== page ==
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World Heritage Day 2021

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2021’s International Day for Monuments and Sites, aka World Heritage Day is April 18. This year’s theme: Complex Pasts: Diverse Futures

Hashtags: #worldheritageday #IDMS2021 #ComplexPast #DiverseFutures

Key Links
International Day – ICOMOS
@ICOMOS

Questions

  • What are the this year’s publications, resources, and events focusing on world heritage? = ¿Cuáles son las publicaciones, recursos y eventos de este año centrados en el patrimonio mundial? = Quelles sont les publications, ressources et événements de cette année axés sur le patrimoine mondial?

Background
Acknowledging global calls for greater inclusion and recognition of diversity, the International Day for Monuments and Sites 2021 invites participants to reflect on, reinterpret, and re-examine existing narratives.
ICOMOS encourages you to come together to share your experiences – of course in compliance with instructions from local and national authorities so as to ensure the safety of participants during the ongoing COVID-19 pandemic.

Complex Pasts: Diverse Futures

Conservation of cultural heritage requires critical examination of the past, as much as its practice demands provision for the future. Debates on the omission and erasure of certain narratives, and the privileging of particular stories over others, have come to a head in recent years. Addressing contested histories hence involves complex conversations, avoiding biased views and interpretations of the past.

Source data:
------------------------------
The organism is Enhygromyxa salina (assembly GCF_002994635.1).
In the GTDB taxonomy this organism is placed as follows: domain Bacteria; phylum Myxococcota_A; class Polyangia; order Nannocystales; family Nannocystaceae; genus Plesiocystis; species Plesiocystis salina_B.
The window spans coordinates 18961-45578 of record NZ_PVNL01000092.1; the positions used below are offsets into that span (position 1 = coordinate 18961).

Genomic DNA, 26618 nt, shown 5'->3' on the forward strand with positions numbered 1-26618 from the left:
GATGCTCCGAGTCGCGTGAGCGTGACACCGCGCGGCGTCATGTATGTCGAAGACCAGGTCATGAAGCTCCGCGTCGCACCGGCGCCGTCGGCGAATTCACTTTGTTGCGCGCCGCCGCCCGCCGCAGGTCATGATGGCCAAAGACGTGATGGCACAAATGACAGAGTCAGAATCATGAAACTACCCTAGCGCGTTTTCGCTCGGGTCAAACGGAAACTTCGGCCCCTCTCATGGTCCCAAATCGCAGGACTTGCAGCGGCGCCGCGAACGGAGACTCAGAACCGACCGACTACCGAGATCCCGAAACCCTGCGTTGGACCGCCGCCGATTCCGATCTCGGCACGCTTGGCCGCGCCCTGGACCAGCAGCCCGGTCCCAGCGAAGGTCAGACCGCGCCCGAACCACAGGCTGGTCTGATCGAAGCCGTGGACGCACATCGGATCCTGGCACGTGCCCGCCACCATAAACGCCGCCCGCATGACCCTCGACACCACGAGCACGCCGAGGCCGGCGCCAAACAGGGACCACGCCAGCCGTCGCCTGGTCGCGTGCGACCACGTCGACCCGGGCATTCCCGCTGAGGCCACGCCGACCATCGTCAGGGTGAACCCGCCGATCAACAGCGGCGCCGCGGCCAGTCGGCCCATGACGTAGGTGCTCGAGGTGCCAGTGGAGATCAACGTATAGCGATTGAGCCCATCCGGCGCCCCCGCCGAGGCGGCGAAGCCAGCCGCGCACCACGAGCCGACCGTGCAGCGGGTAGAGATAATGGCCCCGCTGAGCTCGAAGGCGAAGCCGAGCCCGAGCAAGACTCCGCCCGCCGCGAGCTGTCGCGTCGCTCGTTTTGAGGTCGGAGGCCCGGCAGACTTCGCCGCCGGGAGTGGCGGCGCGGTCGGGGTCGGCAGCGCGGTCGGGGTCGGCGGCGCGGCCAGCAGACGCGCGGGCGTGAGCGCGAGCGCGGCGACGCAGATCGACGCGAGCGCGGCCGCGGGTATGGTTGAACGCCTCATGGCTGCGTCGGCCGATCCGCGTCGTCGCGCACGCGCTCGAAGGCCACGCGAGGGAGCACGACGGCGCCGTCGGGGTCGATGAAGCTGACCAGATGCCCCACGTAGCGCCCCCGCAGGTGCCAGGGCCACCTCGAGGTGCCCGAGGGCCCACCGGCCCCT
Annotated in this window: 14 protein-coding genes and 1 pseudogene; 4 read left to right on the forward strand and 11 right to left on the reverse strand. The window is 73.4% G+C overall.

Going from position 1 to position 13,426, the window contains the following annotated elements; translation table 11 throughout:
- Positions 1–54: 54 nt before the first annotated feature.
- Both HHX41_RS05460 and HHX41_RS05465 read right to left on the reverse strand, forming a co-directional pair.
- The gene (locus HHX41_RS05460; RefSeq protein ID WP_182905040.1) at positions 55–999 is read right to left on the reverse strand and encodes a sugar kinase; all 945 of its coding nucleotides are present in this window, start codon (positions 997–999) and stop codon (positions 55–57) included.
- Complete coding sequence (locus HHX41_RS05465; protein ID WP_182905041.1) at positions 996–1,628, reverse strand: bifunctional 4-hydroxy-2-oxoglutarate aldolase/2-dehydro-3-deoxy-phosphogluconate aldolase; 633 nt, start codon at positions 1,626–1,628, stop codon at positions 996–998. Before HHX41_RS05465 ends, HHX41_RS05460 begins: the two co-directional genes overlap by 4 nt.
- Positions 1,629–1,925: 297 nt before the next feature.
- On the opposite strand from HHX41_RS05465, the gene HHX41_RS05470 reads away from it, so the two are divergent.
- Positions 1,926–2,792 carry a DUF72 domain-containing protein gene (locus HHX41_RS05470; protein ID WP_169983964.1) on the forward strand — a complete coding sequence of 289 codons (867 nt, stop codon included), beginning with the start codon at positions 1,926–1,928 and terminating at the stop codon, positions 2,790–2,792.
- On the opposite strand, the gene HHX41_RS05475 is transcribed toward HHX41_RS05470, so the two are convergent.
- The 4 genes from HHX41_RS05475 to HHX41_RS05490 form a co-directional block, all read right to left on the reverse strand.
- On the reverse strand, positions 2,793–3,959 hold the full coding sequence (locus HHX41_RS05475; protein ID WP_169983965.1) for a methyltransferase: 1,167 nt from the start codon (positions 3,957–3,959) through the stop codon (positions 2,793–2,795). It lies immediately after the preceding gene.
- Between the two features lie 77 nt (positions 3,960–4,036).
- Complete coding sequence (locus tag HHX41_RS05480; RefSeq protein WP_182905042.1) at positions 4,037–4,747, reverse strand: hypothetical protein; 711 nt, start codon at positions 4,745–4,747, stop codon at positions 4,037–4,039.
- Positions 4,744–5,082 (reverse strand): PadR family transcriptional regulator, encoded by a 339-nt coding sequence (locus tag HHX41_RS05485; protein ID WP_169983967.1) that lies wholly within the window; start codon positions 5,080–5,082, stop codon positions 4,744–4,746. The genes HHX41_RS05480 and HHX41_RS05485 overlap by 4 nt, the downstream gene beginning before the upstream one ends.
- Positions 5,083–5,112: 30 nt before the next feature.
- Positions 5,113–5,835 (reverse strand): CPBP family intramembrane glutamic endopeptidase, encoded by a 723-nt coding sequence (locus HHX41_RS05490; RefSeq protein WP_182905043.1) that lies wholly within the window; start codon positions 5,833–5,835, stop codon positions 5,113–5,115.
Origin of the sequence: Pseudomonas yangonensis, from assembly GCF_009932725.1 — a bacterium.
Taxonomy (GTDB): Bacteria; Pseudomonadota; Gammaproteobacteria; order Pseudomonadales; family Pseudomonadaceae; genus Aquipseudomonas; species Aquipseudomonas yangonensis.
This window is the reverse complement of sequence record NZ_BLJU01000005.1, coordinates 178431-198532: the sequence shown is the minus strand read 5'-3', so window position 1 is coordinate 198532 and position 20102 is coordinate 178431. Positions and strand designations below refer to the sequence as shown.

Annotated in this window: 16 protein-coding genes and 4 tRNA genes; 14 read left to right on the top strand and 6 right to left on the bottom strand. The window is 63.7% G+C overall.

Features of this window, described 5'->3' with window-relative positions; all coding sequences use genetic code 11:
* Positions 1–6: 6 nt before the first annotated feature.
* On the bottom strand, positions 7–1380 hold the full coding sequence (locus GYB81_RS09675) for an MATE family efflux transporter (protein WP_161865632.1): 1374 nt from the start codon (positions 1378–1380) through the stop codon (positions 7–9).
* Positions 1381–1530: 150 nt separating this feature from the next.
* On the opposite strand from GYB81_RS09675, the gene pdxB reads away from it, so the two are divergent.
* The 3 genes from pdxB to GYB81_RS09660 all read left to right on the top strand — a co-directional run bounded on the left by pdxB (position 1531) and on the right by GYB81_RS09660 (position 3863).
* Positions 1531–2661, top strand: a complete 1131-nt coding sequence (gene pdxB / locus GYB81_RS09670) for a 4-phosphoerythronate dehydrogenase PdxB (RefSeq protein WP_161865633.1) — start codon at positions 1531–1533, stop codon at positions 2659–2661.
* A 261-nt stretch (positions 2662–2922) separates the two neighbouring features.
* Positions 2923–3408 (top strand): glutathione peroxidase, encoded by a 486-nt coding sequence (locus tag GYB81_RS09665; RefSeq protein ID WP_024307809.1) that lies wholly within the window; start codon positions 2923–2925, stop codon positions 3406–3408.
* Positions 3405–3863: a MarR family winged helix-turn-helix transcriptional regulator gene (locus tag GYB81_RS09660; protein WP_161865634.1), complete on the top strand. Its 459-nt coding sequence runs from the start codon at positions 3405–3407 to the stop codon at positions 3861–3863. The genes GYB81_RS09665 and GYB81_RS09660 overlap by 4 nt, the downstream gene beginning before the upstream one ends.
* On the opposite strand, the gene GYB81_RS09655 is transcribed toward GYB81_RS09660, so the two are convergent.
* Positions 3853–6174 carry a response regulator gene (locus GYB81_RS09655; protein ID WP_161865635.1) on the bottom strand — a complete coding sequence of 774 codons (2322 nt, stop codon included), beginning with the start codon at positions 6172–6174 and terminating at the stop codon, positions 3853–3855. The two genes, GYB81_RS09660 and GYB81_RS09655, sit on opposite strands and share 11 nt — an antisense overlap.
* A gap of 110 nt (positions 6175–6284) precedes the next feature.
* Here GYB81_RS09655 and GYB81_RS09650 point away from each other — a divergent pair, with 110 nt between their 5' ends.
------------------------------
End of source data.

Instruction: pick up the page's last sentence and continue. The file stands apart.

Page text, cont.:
The World Heritage Convention (1972) states: “deterioration or disappearance of any item of the cultural or natural heritage constitutes a harmful impoverishment of the heritage of all the nations of the world” – however imbalances in recognition, interpretation and ultimately, conservation of various cultural manifestations continue to exist.

ICOMOS wishes to engage in promoting new discourses, different and nuanced approaches to existing historical narratives, to support inclusive and diverse points of view.

Uncovering and generating more inclusive narratives can span a wide range of conservation issues, from toppled monuments of oppression within shared civic spaces to the treatment of ancestral sites, and indigenous domains across cultural landscapes. Today, many monuments and sites stand with their multi-layered history and importance which call for inclusive approaches.

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